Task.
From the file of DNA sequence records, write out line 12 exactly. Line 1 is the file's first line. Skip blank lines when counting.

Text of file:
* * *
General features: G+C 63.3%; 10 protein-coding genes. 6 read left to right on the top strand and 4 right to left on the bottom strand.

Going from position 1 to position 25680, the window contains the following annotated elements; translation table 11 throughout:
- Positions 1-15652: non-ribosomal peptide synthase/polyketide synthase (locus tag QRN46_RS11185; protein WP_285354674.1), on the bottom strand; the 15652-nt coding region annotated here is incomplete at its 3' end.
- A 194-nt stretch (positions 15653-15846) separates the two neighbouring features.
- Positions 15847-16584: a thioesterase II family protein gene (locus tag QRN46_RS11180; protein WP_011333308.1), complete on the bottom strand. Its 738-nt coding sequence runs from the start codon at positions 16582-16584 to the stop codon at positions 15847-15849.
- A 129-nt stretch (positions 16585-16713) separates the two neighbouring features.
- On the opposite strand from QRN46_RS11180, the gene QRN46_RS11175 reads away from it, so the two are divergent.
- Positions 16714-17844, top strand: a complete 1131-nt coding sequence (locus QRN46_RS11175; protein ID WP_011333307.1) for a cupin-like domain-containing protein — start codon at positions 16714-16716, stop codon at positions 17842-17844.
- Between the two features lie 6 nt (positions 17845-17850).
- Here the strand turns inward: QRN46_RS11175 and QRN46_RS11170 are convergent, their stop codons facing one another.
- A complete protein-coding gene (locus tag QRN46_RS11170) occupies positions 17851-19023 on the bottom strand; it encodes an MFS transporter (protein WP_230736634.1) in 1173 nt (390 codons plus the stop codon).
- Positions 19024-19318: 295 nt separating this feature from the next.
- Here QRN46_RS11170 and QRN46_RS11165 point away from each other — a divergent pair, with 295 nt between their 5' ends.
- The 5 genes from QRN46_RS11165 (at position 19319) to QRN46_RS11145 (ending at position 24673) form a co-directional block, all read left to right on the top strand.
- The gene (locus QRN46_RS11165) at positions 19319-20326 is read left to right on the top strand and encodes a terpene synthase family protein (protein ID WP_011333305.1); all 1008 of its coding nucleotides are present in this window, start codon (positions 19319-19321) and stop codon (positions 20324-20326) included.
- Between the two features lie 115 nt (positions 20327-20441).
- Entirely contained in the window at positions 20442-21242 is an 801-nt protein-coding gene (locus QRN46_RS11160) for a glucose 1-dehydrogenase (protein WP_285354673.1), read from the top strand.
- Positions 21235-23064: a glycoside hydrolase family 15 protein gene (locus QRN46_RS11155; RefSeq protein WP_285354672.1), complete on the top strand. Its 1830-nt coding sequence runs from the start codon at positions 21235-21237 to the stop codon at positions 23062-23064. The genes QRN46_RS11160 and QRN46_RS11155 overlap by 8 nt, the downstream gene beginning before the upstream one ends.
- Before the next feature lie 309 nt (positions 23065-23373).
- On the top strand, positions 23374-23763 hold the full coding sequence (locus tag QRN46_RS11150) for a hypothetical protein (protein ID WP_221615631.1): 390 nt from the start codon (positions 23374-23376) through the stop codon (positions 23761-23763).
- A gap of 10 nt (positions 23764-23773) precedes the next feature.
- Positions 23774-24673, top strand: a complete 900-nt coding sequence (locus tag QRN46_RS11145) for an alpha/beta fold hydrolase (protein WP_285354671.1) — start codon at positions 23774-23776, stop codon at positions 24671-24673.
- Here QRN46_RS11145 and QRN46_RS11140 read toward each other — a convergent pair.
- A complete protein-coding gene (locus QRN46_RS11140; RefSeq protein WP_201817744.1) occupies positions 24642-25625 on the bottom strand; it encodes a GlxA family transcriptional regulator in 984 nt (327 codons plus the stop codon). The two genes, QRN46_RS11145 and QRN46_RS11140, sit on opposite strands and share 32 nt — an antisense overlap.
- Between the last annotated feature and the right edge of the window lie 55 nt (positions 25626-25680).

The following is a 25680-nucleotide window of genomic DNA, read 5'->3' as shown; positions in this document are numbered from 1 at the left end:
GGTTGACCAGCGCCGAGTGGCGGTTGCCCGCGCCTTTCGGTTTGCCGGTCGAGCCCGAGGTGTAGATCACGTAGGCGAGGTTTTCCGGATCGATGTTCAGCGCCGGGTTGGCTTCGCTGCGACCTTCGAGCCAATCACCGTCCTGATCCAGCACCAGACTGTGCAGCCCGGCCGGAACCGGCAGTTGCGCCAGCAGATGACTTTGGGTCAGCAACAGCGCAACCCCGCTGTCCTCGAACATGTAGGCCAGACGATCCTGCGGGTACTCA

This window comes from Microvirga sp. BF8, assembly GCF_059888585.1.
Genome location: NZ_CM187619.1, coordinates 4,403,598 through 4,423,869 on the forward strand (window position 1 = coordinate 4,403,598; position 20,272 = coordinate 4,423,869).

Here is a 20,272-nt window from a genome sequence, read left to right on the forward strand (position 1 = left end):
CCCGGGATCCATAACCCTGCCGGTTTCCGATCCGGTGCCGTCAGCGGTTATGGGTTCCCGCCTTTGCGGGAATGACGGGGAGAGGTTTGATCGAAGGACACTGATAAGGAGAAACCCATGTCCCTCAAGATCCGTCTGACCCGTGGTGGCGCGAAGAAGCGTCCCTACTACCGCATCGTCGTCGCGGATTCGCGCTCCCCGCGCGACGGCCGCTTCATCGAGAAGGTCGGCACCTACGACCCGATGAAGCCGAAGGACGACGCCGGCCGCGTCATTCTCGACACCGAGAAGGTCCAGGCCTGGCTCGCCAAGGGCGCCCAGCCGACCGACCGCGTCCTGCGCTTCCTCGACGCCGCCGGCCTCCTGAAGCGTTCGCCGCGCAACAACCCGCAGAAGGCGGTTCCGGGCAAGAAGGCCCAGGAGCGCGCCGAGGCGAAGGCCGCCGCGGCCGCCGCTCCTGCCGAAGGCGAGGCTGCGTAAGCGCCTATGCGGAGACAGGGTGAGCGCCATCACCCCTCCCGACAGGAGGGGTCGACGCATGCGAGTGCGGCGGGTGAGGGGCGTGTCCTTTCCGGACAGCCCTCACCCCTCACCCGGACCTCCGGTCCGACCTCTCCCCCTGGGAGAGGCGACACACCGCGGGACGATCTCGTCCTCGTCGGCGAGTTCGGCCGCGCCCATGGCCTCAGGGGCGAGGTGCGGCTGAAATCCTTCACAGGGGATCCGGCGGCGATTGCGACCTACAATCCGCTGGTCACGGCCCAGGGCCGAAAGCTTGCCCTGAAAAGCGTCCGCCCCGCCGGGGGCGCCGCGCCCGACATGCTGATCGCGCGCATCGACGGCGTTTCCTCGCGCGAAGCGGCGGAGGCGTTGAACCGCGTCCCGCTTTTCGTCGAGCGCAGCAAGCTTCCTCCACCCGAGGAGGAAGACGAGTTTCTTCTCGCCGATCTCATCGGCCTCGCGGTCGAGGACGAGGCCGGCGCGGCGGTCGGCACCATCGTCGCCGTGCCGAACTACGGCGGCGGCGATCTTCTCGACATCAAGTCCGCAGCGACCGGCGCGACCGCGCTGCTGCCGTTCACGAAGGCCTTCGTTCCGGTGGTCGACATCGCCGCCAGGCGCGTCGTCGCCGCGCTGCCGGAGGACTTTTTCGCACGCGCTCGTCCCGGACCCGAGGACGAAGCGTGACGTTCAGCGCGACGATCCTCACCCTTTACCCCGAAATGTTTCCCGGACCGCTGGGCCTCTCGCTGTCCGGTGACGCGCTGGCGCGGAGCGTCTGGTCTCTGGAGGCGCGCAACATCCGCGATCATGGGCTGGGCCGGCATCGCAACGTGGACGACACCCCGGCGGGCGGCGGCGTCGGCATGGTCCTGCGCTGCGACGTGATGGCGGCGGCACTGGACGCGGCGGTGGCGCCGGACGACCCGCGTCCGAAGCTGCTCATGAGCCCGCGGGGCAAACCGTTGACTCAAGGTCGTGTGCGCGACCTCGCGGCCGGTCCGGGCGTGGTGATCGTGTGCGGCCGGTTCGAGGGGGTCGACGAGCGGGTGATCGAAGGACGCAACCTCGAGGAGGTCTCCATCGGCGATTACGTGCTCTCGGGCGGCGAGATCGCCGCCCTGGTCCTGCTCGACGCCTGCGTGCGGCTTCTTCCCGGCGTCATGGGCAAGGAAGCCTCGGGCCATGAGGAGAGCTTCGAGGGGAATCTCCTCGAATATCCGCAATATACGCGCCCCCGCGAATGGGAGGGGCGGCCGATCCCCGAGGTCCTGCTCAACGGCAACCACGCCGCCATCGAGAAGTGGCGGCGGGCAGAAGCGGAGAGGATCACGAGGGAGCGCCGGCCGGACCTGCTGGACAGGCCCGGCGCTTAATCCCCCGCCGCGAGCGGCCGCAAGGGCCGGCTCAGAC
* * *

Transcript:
- Positions 19024-19318: 295 nt separating this feature from the next.